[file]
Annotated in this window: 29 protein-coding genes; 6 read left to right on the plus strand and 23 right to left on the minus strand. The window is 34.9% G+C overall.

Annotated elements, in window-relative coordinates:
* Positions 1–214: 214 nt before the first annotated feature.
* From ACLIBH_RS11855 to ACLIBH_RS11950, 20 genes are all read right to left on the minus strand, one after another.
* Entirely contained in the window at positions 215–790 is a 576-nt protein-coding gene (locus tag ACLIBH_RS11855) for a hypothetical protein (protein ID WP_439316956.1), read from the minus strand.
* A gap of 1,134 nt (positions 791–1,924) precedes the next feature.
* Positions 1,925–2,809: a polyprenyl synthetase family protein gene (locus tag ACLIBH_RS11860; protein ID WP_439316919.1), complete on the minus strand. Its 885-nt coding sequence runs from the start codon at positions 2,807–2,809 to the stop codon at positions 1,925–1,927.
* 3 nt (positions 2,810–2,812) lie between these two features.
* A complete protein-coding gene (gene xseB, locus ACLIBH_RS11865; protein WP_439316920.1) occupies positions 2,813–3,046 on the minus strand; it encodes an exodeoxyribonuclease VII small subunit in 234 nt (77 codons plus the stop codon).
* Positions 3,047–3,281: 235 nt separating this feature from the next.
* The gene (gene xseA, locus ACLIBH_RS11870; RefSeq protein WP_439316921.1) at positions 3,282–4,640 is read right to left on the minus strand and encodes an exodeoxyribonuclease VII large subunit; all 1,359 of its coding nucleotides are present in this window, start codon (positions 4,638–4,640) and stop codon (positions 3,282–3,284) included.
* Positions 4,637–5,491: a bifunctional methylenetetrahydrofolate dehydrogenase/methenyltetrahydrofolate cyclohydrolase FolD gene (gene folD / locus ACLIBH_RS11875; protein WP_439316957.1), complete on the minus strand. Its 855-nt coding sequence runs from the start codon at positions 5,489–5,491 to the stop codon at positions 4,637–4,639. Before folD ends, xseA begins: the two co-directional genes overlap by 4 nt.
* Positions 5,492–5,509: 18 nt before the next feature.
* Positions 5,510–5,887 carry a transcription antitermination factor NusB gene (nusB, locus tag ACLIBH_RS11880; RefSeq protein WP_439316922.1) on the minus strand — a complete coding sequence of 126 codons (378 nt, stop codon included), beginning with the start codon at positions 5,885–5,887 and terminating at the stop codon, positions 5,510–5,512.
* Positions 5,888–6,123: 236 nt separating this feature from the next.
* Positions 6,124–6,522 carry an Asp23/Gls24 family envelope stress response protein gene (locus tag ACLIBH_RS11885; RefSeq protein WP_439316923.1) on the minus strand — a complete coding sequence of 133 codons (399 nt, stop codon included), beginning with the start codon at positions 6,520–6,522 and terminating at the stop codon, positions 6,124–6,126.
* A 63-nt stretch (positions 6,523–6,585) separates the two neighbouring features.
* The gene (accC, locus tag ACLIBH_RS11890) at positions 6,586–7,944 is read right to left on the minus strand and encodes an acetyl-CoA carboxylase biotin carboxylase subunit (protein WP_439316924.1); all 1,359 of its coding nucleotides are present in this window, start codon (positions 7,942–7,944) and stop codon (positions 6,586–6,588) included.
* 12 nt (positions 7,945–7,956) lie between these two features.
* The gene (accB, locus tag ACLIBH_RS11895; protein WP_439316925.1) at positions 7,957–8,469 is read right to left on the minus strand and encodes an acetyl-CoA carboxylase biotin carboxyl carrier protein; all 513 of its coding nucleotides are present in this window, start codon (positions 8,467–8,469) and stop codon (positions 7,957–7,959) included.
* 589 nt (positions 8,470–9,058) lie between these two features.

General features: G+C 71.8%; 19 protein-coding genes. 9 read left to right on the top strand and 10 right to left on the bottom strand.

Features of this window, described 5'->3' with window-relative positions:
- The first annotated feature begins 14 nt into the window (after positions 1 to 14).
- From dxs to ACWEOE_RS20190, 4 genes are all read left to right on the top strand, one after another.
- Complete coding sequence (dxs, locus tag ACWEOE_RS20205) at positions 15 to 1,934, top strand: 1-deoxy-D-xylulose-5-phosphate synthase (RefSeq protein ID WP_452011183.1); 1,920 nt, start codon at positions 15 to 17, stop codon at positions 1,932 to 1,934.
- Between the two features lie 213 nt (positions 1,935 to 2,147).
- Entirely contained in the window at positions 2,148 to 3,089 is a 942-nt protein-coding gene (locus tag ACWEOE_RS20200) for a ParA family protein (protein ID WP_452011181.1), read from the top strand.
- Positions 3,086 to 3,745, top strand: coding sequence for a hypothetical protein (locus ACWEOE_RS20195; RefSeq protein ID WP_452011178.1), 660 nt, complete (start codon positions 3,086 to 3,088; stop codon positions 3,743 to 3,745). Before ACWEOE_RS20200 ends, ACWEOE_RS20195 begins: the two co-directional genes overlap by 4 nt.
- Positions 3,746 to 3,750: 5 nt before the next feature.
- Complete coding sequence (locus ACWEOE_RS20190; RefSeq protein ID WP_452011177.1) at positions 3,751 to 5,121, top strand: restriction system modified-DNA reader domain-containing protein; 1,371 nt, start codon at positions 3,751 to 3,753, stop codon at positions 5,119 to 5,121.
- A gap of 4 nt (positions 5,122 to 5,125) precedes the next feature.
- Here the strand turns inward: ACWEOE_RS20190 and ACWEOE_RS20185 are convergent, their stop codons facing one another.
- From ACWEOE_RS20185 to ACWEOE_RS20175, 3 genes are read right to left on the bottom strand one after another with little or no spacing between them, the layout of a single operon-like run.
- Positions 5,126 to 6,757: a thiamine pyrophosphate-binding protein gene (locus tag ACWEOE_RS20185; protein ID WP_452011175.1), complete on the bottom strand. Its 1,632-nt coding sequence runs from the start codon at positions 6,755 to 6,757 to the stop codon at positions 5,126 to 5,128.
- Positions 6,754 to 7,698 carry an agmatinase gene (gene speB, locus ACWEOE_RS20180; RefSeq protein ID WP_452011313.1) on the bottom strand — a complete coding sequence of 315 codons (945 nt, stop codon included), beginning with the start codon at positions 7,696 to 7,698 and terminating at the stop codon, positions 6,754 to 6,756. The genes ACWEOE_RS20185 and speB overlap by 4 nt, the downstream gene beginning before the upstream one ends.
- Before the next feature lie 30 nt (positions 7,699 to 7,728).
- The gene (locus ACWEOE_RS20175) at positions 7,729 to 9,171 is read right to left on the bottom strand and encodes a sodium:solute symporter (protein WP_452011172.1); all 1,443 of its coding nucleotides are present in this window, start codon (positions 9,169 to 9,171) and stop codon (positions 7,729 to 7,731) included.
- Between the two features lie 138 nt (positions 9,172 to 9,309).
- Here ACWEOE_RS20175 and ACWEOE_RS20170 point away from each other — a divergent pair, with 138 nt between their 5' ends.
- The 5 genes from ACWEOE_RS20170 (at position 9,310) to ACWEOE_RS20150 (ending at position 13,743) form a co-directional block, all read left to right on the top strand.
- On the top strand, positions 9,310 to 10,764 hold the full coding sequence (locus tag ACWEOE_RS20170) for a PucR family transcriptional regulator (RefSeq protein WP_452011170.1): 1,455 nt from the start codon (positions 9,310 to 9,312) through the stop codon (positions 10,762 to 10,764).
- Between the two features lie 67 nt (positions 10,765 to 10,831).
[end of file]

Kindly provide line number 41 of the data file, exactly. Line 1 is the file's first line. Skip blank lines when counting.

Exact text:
- The 5 genes from ACWEOE_RS20170 (at position 9,310) to ACWEOE_RS20150 (ending at position 13,743) form a co-directional block, all read left to right on the top strand.